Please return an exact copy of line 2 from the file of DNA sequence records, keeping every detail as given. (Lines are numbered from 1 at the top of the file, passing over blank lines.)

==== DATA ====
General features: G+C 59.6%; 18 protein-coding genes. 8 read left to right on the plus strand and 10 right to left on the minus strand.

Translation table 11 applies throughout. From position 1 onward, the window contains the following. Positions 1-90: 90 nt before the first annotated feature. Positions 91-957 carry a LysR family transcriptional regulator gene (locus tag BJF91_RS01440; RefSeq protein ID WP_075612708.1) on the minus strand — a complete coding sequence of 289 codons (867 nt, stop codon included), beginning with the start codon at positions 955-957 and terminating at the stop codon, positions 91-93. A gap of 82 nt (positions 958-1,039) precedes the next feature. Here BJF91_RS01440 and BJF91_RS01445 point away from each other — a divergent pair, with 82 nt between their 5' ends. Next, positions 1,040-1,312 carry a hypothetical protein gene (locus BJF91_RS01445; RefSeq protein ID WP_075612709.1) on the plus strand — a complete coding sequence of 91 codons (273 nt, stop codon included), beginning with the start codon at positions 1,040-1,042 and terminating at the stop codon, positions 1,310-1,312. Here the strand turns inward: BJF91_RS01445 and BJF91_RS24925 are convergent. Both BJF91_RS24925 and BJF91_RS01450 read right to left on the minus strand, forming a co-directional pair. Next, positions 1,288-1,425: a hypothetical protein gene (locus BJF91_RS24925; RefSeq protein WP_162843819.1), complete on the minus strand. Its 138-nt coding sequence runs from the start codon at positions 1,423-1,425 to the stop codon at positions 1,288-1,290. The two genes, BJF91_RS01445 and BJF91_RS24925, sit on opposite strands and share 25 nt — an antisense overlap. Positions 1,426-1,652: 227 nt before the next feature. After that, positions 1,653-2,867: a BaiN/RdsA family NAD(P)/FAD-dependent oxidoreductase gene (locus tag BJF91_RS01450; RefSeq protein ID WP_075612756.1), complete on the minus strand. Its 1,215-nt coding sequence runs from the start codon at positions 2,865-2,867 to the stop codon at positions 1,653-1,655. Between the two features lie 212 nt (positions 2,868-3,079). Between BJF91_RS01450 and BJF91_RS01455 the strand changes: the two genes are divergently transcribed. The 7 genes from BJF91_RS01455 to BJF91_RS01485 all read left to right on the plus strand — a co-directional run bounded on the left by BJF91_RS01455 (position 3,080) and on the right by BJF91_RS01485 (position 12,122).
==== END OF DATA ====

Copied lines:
Translation table 11 applies throughout. From position 1 onward, the window contains the following. Positions 1-90: 90 nt before the first annotated feature. Positions 91-957 carry a LysR family transcriptional regulator gene (locus tag BJF91_RS01440; RefSeq protein ID WP_075612708.1) on the minus strand — a complete coding sequence of 289 codons (867 nt, stop codon included), beginning with the start codon at positions 955-957 and terminating at the stop codon, positions 91-93. A gap of 82 nt (positions 958-1,039) precedes the next feature. Here BJF91_RS01440 and BJF91_RS01445 point away from each other — a divergent pair, with 82 nt between their 5' ends. Next, positions 1,040-1,312 carry a hypothetical protein gene (locus BJF91_RS01445; RefSeq protein ID WP_075612709.1) on the plus strand — a complete coding sequence of 91 codons (273 nt, stop codon included), beginning with the start codon at positions 1,040-1,042 and terminating at the stop codon, positions 1,310-1,312. Here the strand turns inward: BJF91_RS01445 and BJF91_RS24925 are convergent. Both BJF91_RS24925 and BJF91_RS01450 read right to left on the minus strand, forming a co-directional pair. Next, positions 1,288-1,425: a hypothetical protein gene (locus BJF91_RS24925; RefSeq protein WP_162843819.1), complete on the minus strand. Its 138-nt coding sequence runs from the start codon at positions 1,423-1,425 to the stop codon at positions 1,288-1,290. The two genes, BJF91_RS01445 and BJF91_RS24925, sit on opposite strands and share 25 nt — an antisense overlap. Positions 1,426-1,652: 227 nt before the next feature. After that, positions 1,653-2,867: a BaiN/RdsA family NAD(P)/FAD-dependent oxidoreductase gene (locus tag BJF91_RS01450; RefSeq protein ID WP_075612756.1), complete on the minus strand. Its 1,215-nt coding sequence runs from the start codon at positions 2,865-2,867 to the stop codon at positions 1,653-1,655. Between the two features lie 212 nt (positions 2,868-3,079). Between BJF91_RS01450 and BJF91_RS01455 the strand changes: the two genes are divergently transcribed. The 7 genes from BJF91_RS01455 to BJF91_RS01485 all read left to right on the plus strand — a co-directional run bounded on the left by BJF91_RS01455 (position 3,080) and on the right by BJF91_RS01485 (position 12,122).